Councilmember Lynette Gibson McElhaney said she's "deeply troubled" by a proposal that would impact small landlords who reside in the two- to three-unit buildings they own.
The Oakland City Council is considering a major update to the city's Just Cause for Eviction Ordinance, which protects tenants from eviction — unless they fail to pay rent, violate their lease, or several other specific reasons.
But now there are two very different proposals
Councilmembers Dan Kalb and Noel Gallo want to place a measure on the November ballot that, if approved by voters, would extend eviction protections to thousands more apartments in owner-occupied duplexes and triplexes. Currently, rental units in these types of buildings where the landlord lives in one of the units are exempt from the just cause ordinance.
There are 7,935 units in 3,662 duplexes and triplexes in Oakland, according to the city.
Oakland Mayor Libby Schaaf's "Oakland at Home"
report mentioned expanding just cause protections to these buildings as one strategy to stem displacement.
But Councilmember Lynette Gibson McElhaney has criticized Kalb and Gallo's proposal and offered her own changes to the just cause law.
The most significant feature of Gibson McElhaney's plan would drive in the opposite direction of the Kalb-Gallo proposal by removing eviction protections from potentially thousands of units that are in owner-occupied four-unit buildings. Currently, these types of buildings are covered by just cause rules.
At two city council committee hearings this week, landlords came out in force against Kalb and Gallo's plan, while tenants made a show of support.
Landlords said Kalb and Gallo's ballot measure is overly burdensome and removes the flexibility they need in smaller properties to maintain their finances and defend their homes from unruly renters.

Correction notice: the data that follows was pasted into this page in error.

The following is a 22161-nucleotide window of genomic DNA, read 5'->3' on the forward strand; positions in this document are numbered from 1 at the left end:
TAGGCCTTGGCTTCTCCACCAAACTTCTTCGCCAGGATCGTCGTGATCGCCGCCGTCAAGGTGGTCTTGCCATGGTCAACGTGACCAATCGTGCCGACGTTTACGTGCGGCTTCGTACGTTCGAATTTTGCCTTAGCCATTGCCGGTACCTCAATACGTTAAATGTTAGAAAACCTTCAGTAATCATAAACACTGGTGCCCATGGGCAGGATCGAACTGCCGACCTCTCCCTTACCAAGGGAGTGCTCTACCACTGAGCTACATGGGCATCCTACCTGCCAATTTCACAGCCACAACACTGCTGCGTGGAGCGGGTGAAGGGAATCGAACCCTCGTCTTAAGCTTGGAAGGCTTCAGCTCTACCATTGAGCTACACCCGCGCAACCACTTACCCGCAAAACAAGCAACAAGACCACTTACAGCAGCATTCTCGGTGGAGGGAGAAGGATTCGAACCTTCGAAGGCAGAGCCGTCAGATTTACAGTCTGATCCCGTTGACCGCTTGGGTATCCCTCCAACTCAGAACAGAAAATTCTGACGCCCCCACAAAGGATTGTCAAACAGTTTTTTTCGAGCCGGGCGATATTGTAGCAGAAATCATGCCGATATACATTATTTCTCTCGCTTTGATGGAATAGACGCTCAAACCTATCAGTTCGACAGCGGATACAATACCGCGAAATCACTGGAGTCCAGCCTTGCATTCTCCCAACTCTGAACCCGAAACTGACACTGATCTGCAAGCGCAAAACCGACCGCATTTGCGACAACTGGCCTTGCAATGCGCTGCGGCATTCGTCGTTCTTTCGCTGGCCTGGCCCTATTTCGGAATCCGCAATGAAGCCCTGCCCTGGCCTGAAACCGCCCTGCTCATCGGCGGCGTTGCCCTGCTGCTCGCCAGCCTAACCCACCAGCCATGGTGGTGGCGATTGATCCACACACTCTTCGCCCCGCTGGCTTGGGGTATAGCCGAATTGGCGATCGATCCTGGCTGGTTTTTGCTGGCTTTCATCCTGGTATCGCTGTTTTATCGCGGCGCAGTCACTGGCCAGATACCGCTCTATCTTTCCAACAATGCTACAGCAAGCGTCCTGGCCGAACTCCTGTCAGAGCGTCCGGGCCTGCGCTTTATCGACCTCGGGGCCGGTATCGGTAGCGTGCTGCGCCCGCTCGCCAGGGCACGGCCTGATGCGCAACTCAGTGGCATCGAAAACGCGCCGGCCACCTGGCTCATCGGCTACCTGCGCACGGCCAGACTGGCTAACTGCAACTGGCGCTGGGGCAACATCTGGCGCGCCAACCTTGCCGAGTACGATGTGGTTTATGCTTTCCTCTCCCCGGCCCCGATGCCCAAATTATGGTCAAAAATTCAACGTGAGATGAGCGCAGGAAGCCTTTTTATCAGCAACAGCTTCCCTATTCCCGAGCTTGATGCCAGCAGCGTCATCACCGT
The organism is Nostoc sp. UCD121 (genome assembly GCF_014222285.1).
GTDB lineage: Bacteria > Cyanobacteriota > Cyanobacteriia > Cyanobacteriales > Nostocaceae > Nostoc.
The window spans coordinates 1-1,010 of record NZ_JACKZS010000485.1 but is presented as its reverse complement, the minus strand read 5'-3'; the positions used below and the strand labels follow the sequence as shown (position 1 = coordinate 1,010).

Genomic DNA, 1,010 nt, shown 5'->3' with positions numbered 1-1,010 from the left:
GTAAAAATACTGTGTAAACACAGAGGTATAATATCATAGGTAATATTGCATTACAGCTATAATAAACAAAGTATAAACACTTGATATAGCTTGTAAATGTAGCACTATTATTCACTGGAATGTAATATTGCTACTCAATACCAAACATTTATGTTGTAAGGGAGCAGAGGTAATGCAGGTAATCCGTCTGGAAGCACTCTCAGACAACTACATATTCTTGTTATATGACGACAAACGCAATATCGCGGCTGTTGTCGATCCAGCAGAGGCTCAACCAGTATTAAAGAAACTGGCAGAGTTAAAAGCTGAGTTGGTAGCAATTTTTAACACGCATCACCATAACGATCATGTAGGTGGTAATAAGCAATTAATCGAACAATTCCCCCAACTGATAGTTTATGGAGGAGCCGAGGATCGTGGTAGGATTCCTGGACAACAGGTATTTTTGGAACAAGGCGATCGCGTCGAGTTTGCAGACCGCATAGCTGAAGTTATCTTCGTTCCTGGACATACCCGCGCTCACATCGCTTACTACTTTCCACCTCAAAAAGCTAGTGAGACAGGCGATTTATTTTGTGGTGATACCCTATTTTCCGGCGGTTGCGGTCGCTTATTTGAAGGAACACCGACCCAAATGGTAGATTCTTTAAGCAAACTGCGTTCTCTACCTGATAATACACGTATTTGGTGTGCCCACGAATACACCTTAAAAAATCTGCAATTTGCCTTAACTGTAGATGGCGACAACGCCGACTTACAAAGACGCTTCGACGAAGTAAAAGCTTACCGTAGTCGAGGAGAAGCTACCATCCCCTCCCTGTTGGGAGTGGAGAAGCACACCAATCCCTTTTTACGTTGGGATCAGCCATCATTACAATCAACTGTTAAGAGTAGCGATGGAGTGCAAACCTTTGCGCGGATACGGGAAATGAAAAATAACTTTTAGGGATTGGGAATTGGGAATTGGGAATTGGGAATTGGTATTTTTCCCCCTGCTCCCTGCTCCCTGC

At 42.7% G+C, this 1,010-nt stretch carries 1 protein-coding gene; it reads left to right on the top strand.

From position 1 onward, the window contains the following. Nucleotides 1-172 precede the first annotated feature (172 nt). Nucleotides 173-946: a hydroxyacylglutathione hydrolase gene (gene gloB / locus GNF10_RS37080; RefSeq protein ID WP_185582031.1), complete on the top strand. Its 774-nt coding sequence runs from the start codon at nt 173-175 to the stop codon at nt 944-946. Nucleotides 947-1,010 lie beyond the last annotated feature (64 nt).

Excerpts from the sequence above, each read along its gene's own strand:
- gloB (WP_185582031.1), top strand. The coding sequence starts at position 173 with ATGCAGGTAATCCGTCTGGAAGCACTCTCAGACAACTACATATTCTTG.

One property owner, Norma Francisco, called Kalb and Gallo's ballot measure a "punitive measure" that "scapegoats" landlords. Another landlord likened just cause to a shotgun marriage between a landlord and tenant that would never allow for a divorce.
Other landlords said the proposal would harm seniors who buy duplexes and triplexes to secure their retirement.
Dan Kalb and Noel Gallo speak with landlord Linda Montauk about her concerns.
"My long-range plan is to have a caregiver living downstairs for my old age," said Linda Montauk, who resides in a duplex that she has owned for 28 years. "If this just cause ordinance goes through, it would prevent me from carrying out my plans, unless I take the downstairs apartment off the market the next time someone moves out, because I can't take the chance someone would move in for long-term and when I need it, it's not available."
But Rachel Gottfried-Clancy with the group Legal Services for Seniors said that the elderly are more often tenants who are displaced by landlords. She added that seniors who are evicted experience declines in health, and some end up homeless.
"It means that they're often at risk of losing their health, their wellness, and, in many cases throughout Oakland and other cities in the country, they're losing their lives," said Gottfried-Clancy.
After hearing testimony from dozens of tenants this week, Gibson McElhaney said she is especially concerned with how expanding just cause protections could impact Black landlords. "I am deeply troubled if we do this with a sledge hammer and not a chisel we'll see a replication of market forces that means a loss of Black ownership and Black presence in our communities," she said.
It's unclear how many duplexes and triplexes are owned by Black residents, but there are twice as many Black renters as homeowners in Oakland, according to the U.S. Census. By comparison, just over half of white Oakland residents own their home.
Kalb reacted with shock to Gibson McElhaney's announcement that she hopes to strip eviction protections from four-unit owner-occupied buildings.
"The one change we'll never accept is somehow bringing four-plexes into this law where they get the exemption," said Kalb. "I will not accept the idea of taking four-unit buildings and exempting those units going forward."